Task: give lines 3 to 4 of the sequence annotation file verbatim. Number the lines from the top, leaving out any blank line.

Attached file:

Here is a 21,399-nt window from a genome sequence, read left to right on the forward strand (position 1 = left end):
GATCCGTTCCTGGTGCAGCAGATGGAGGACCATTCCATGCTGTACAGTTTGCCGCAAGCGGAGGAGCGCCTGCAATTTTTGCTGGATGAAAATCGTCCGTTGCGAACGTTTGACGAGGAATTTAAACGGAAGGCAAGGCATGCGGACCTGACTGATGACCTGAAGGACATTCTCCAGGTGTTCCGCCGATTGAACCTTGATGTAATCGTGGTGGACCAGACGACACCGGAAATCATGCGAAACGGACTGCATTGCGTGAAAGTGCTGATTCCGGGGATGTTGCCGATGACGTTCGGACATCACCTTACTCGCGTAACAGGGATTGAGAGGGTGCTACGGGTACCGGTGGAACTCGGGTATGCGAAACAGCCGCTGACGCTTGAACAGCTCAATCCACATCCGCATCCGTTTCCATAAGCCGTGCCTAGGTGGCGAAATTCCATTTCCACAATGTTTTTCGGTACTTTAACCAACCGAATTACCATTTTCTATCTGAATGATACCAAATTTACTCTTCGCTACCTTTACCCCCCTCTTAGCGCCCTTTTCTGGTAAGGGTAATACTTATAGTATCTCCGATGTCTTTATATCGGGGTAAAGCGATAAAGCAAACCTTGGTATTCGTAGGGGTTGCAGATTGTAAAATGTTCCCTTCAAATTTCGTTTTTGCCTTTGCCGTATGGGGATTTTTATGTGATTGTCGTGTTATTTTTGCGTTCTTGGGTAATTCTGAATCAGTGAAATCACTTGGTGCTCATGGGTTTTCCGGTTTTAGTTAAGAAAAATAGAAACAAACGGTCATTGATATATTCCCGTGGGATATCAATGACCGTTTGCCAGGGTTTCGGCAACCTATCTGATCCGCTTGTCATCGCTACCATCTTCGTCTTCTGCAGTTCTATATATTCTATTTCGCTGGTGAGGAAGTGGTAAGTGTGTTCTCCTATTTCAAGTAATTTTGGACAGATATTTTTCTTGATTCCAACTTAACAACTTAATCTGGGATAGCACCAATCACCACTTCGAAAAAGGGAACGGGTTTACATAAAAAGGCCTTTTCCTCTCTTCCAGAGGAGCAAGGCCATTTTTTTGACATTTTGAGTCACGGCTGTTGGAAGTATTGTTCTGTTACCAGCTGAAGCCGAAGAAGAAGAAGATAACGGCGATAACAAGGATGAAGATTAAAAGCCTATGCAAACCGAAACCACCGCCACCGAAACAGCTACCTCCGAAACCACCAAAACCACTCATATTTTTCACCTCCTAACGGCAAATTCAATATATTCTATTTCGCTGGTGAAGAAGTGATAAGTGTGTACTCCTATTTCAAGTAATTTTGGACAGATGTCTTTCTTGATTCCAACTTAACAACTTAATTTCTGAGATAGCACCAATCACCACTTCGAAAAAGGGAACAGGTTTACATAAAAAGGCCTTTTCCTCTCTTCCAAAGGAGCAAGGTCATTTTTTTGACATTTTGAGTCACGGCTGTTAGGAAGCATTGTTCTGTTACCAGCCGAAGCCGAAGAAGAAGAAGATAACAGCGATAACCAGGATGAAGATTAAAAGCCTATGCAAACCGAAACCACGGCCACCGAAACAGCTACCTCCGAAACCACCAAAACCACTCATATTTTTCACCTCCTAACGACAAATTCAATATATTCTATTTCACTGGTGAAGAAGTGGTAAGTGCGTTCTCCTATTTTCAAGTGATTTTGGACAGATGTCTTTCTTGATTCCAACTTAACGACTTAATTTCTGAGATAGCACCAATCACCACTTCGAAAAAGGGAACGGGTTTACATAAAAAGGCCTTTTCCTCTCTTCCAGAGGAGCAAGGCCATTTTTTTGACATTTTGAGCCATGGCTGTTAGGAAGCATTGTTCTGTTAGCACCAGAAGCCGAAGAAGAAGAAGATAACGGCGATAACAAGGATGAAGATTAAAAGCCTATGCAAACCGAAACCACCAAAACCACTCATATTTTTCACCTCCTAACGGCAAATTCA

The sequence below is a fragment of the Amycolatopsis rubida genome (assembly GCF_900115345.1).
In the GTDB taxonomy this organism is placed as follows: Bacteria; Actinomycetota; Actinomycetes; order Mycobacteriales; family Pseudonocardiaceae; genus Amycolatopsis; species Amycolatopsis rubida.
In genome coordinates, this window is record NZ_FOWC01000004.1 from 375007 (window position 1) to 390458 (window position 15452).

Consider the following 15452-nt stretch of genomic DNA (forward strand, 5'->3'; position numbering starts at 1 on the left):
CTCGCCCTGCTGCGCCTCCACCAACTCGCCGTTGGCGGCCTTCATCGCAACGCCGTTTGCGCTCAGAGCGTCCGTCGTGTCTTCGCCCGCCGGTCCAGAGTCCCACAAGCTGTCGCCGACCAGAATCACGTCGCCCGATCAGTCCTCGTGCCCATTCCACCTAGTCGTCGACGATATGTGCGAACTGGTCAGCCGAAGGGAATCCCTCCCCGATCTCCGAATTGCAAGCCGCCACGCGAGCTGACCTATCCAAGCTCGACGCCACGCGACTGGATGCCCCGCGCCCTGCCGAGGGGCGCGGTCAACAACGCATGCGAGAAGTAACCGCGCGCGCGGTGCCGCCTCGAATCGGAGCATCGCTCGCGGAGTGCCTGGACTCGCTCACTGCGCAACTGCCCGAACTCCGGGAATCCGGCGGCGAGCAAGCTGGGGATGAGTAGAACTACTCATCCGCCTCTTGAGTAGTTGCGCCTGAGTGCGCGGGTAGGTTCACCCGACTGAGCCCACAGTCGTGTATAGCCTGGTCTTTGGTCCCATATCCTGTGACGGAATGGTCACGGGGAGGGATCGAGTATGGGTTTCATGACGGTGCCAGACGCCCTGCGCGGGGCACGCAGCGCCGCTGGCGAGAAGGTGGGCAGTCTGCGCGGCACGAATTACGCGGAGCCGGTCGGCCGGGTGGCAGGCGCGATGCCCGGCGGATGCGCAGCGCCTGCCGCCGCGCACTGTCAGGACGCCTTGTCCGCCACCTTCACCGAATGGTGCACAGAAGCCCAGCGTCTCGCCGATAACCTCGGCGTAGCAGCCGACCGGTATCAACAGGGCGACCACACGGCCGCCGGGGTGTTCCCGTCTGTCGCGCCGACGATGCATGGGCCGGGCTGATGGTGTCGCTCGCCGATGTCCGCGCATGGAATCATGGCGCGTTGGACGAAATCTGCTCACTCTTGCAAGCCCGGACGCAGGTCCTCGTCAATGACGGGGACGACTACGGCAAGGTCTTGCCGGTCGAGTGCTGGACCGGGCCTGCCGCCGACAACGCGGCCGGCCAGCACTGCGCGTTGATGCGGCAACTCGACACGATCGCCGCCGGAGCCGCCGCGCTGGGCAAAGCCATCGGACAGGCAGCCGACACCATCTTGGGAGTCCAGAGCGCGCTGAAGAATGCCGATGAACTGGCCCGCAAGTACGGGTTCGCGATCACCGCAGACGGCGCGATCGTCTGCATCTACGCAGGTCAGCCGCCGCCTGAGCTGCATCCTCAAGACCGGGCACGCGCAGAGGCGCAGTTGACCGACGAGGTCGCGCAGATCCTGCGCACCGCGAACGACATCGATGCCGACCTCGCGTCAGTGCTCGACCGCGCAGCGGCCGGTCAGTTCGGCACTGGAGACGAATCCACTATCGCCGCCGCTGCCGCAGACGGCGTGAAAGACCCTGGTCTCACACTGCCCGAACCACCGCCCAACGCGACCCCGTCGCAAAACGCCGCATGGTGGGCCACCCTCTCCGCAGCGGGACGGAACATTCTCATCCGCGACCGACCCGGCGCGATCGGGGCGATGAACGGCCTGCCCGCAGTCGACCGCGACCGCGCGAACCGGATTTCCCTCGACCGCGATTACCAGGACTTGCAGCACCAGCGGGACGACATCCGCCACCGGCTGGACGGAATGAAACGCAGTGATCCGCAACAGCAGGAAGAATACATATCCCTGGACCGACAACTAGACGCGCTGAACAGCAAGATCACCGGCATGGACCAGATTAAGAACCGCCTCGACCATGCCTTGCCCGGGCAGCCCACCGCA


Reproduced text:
The sequence below is a fragment of the Amycolatopsis rubida genome (assembly GCF_900115345.1).
In the GTDB taxonomy this organism is placed as follows: Bacteria; Actinomycetota; Actinomycetes; order Mycobacteriales; family Pseudonocardiaceae; genus Amycolatopsis; species Amycolatopsis rubida.